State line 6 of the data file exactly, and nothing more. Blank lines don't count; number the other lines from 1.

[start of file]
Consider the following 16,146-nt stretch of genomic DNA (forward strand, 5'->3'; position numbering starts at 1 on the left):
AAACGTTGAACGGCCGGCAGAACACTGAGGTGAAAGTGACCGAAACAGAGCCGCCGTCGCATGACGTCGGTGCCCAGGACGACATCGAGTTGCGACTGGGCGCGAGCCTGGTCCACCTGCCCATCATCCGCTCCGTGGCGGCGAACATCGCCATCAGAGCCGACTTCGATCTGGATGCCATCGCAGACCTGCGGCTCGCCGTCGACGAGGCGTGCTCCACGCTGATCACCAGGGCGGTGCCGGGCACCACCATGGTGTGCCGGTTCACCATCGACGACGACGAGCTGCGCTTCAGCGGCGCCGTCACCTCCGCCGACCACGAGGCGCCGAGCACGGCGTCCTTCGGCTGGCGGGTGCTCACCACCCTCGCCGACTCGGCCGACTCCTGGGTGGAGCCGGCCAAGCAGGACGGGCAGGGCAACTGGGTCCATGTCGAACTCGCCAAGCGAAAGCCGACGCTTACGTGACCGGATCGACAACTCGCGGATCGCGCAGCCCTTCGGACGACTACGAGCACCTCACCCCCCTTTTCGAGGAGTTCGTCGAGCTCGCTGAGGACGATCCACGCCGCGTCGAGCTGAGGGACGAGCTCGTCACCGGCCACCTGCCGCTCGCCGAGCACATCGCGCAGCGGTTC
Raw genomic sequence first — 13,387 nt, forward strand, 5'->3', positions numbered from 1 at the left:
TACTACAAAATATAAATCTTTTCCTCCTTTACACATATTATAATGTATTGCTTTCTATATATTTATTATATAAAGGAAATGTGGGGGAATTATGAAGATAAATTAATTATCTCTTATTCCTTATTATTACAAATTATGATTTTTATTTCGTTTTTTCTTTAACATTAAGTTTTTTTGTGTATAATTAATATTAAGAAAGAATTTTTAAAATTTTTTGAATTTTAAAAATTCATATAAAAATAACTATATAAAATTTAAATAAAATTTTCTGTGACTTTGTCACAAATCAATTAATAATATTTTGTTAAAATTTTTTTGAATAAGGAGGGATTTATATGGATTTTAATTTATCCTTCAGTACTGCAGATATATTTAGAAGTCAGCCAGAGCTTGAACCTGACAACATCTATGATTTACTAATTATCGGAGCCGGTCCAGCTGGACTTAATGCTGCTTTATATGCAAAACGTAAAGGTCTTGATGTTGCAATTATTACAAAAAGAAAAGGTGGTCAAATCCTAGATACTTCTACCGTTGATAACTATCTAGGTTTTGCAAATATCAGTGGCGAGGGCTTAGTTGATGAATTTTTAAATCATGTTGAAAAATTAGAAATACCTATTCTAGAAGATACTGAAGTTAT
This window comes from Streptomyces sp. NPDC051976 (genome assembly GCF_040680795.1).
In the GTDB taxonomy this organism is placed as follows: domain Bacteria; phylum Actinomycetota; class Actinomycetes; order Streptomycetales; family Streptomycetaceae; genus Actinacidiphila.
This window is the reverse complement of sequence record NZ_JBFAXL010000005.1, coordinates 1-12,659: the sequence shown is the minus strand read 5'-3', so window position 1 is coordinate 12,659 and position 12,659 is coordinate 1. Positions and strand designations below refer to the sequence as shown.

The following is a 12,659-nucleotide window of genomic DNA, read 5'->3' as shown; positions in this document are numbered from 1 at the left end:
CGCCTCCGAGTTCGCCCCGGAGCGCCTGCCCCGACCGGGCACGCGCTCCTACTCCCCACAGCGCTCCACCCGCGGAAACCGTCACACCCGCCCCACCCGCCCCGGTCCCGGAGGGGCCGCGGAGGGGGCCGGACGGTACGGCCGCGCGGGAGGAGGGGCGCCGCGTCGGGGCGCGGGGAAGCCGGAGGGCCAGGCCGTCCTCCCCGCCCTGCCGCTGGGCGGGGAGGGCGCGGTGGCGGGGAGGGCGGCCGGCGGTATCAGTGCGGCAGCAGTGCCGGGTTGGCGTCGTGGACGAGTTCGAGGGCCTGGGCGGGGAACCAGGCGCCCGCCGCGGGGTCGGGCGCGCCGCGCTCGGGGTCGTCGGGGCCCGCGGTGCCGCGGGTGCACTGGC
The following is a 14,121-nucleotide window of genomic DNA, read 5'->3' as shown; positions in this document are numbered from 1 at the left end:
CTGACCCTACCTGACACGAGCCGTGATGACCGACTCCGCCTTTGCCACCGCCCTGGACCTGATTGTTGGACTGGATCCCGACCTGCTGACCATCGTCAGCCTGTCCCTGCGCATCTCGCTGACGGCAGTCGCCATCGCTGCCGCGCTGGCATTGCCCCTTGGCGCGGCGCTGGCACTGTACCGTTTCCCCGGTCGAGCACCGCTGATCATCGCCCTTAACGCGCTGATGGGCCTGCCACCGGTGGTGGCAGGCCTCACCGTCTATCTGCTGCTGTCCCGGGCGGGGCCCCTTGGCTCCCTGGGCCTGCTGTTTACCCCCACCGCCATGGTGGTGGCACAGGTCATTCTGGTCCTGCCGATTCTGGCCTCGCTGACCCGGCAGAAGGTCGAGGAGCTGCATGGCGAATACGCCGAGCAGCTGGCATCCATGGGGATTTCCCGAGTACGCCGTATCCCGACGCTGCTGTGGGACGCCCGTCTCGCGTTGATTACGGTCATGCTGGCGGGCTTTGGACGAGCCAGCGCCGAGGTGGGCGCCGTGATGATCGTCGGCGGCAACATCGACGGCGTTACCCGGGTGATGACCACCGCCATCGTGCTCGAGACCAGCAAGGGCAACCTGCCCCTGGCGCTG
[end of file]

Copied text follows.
In the GTDB taxonomy this organism is placed as follows: domain Bacteria; phylum Actinomycetota; class Actinomycetes; order Streptomycetales; family Streptomycetaceae; genus Actinacidiphila.